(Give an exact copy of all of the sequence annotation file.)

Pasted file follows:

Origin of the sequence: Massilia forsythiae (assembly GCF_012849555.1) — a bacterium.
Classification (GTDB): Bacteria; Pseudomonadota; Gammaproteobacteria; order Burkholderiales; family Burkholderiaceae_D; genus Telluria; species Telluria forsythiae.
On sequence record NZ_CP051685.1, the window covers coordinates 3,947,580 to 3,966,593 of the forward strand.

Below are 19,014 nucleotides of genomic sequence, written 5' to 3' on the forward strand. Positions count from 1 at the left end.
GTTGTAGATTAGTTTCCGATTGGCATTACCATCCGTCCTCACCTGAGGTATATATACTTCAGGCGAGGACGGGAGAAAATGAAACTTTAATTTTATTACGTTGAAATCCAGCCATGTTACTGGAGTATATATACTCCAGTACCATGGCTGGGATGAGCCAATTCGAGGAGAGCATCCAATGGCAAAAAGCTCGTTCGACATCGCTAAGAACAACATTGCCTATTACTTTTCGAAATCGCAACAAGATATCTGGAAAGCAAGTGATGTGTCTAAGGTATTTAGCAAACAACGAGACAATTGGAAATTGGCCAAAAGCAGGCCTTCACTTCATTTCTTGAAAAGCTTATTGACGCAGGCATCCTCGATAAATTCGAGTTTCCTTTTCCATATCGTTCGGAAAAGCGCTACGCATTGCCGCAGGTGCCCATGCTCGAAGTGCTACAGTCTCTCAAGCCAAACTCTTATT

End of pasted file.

Origin of the sequence: Massilia forsythiae (assembly GCF_012849555.1) — a bacterium.
Classification (GTDB): Bacteria; Pseudomonadota; Gammaproteobacteria; order Burkholderiales; family Burkholderiaceae_D; genus Telluria; species Telluria forsythiae.
On sequence record NZ_CP051685.1, the window covers coordinates 3,947,580 to 3,966,593 of the forward strand.

Below are 19,014 nucleotides of genomic sequence, written 5' to 3' on the forward strand. Positions count from 1 at the left end.
GTTGTAGATTAGTTTCCGATTGGCATTACCATCCGTCCTCACCTGAGGTATATATACTTCAGGCGAGGACGGGAGAAAATGAAACTTTAATTTTATTACGTTGAAATCCAGCCATGTTACTGGAGTATATATACTCCAGTACCATGGCTGGGATGAGCCAATTCGAGGAGAGCATCCAATGGCAAAAAGCTCGTTCGACATCGCTAAGAACAACATTGCCTATTACTTTTCGAAATCGCAACAAGATATCTGGAAAGCAAGTGATGTGTCTAAGGTATTTAGCAAACAACGAGACAATTGGAAATTGGCCAAAAGCAGGCCTTCACTTCATTTCTTGAAAAGCTTATTGACGCAGGCATCCTCGATAAATTCGAGTTTCCTTTTCCATATCGTTCGGAAAAGCGCTACGCATTGCCGCAGGTGCCCATGCTCGAAGTGCTACAGTCTCTCAAGCCAAACTCTTATT